Innovative Partnership for Social Inclusion

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For not for profit organizations is not easy to partner with the private sector. It often depends on finding a common cause that align the work of the not for profit with the mission of the corporate counterpart as well as being able to build personal relationship, itself something that often is challenge itself. Frankly speaking is also about sheer luck.

The recently inaugurated Aloft Kathmandu Thamel proved to be a generous and supportive partner of adaptive sports athletes, sportswomen and sportsmen working very hard, pushing themselves day in and day out to reach the best of their capabilities, often with excellent results.

Aloft is a boutique hotel brand of the biggest hotel group in the world, Marriot, a corporation itself leading in the field of social inclusion and diversity.

ENGAGE has been working with Aloft Kathmandu Thamel for the organization of the IV Edition of the Turkish Airlines ENGAGE Empowering League, the premier wheelchair basketball event not only in Nepal but in the entire region. Discussing partnerships opened up a series of opportunities all focused on the desire to build bridges with persons with disabilities.

It is notable that Aloft Kathmandu Thamel, despite being in its infancy stage, is already a pioneer in the field as it counts, among its employees, three persons living with disabilities, all of them deaf but contributing and working very hard in the housekeeping and finance departments.

It happened that while recruiting staff for the opening, the HR Department got impressed with some resumes sent by candidates with deaf conditions and all of them were offered an opportunity to take an interview and they were all successful.

The approach is “businesslike” rather than based on compassion or charity: recognizing that persons with disabilities are, like anyone else, talented and can contribute immensely, the HR folks at the hotel understood the potential of these candidates and, after undertaking a fair and competitive selection process, they got selected.

The starting point has been strong and the partnerships between Aloft Kathmandu Thamel and the community of persons with disabilities continued.

In less than two months, the hotel was willing to host two events all focused on adaptive sports: the first one was an intimate but highly symbolic gathering of a diverse cohort of athletes with disabilities and the ENGAGE Sport Coaches, local youth who love sports and decide to serve and learn from peers living with disabilities while the second one was a sharing program from Paul Bowes, one of the most experienced and successful wheelchair basketball coaches in the world, who won three gold medals with his Canadian team at Sydney, Athens, London Paralympics games and with Mike Rosenkrantz, a sports lover, himself a wheelchair basketball coach and expert in adaptive sports in the U.S.A. and a well-known writer of this column.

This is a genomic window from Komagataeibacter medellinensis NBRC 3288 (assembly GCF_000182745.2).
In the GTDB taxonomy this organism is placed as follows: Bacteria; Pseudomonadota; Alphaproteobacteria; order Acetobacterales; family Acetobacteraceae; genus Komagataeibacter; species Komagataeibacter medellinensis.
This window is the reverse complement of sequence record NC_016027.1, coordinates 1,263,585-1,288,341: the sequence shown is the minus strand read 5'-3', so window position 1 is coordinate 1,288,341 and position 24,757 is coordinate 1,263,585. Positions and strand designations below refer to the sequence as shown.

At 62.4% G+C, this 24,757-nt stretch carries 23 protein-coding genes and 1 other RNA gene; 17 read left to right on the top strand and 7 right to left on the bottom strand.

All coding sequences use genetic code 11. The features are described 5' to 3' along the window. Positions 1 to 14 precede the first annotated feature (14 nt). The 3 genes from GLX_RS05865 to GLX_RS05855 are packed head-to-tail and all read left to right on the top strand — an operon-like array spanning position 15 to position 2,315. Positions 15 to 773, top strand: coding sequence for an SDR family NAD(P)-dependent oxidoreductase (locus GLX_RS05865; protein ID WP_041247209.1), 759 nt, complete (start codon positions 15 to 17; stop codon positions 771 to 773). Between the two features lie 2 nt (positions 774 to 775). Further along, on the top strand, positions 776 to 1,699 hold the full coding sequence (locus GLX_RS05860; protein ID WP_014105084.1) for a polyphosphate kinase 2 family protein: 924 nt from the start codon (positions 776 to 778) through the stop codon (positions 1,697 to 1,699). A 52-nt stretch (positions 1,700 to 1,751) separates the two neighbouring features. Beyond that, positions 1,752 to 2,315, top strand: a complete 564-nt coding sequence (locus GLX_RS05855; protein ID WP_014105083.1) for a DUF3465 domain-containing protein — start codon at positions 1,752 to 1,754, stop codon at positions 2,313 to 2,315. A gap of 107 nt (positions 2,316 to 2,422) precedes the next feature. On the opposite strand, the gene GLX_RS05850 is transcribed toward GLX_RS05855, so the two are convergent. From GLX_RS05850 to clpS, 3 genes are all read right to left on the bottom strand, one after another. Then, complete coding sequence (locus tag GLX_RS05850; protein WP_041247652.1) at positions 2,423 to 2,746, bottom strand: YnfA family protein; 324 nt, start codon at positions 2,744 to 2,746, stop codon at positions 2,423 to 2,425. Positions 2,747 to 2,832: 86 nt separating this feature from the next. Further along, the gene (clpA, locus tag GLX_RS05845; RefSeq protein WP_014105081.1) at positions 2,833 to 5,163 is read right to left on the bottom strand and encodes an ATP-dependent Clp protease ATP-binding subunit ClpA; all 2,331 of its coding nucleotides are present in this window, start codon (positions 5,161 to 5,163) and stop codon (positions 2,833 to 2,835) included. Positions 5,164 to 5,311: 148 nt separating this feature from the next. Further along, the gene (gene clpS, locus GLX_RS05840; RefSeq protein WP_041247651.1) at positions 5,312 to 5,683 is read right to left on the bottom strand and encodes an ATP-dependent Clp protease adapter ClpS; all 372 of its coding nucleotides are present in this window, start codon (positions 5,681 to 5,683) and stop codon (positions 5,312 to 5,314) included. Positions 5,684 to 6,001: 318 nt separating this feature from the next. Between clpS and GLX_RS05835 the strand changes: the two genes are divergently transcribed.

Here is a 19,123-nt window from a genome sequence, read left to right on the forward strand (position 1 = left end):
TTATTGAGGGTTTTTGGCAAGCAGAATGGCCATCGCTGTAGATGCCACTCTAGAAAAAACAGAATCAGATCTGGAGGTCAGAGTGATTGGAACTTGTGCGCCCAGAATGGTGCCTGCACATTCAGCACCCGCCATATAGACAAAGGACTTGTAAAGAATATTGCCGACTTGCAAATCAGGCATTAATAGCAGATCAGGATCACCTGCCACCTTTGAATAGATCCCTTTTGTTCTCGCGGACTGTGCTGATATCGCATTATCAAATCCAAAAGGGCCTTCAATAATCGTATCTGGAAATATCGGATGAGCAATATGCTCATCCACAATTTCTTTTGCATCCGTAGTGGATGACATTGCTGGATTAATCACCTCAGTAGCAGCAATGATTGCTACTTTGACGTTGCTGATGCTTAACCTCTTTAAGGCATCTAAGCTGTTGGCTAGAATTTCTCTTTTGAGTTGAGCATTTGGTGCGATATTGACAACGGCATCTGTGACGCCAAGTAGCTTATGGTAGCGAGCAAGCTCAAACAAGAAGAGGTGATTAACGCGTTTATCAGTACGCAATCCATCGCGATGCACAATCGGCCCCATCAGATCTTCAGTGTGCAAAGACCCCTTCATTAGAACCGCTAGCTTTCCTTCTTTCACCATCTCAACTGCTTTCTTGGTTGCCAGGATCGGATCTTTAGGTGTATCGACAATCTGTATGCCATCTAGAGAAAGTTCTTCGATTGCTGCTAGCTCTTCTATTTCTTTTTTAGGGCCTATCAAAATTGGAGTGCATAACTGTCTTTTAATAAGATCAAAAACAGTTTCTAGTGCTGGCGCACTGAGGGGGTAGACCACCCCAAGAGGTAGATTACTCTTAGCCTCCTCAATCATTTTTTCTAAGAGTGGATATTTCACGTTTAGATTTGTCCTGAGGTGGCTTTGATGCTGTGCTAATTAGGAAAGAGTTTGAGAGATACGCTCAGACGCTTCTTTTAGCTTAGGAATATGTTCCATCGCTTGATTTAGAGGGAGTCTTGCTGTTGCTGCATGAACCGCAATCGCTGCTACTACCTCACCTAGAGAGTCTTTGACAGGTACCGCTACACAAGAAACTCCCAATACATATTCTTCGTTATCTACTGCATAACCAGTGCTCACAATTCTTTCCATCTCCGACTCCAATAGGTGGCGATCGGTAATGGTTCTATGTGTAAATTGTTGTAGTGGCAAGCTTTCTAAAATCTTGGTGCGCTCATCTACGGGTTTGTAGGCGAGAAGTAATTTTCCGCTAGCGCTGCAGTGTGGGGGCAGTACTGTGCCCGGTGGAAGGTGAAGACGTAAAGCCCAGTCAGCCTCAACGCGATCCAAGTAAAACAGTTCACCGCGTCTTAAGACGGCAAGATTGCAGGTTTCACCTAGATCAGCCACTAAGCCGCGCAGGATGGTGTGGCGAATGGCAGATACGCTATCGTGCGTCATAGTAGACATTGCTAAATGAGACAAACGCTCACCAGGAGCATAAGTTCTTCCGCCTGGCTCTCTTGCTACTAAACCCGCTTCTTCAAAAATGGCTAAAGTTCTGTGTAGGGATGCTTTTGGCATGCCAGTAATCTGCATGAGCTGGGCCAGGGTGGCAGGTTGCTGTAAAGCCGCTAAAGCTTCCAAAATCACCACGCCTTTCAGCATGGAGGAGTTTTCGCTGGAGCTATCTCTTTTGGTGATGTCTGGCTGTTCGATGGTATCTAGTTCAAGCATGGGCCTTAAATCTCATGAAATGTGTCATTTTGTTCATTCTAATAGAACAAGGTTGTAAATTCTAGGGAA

The first gathering was an opportunity to hear from young football athletes, all deaf and hard of hearing who enthusiastically train every Saturday with the team of ENGAGE Sport Coaches. Among their duties not only playing at the best of t heir capacities but also teaching sign language to their coaches, a truly reciprocal learning process in action.

There were also blind cricket athletes including Sagar Lama who share his experience, including his work with the Cricket Association of Blind led by Army Major Pawan Ghimire, one of the leading disability activist in the country.

Finally there was also Sarita Thulung, a former top wheelchair basketball player and now an accomplished swimmer who recently competed in the London 2019 World Para Swimming Allianz Championships.

The second event saw Paul and Mike speaking their hearts, showing great love and respect for all adaptive athletes. They have been in Nepal for a week to run a wheelchair basketball camp funded by the International Committee of the Red Cross and organized by the Nepal Spinal Cord Injury Sport Association, a pioneering organization in the field of adaptive sports in Nepal.

Offering local athletes and coaches the opportunity to work with Paul and Mike is of tremendous values as they learn new techniques and drills, enhancing their expertise while also deepening their understanding on fundamental values embedded in team sports.

Aloft Kathmandu Thamel offered not only a venue for such event but also made sure that its employees would learn and understand more about disabilities and about the sacrifices and contributions that adaptive sports athletes are making to excel and to make their country proud of them.

Raising the profile and visibility of persons living with disabilities involved in sports is also a great way to create awareness on the broader issues of social inclusion.

Aloft Kathmandu Thamel is setting the example and hopefully other corporates will follow suit.

Galimberti is the Co-Founder of ENGAGE, an NGO partnering with youths living with disabilities. He can be reached at


Position: Co -Founder of ENGAGE,a new social venture for the promotion of volunteerism and service and Ideator of Sharing4Good

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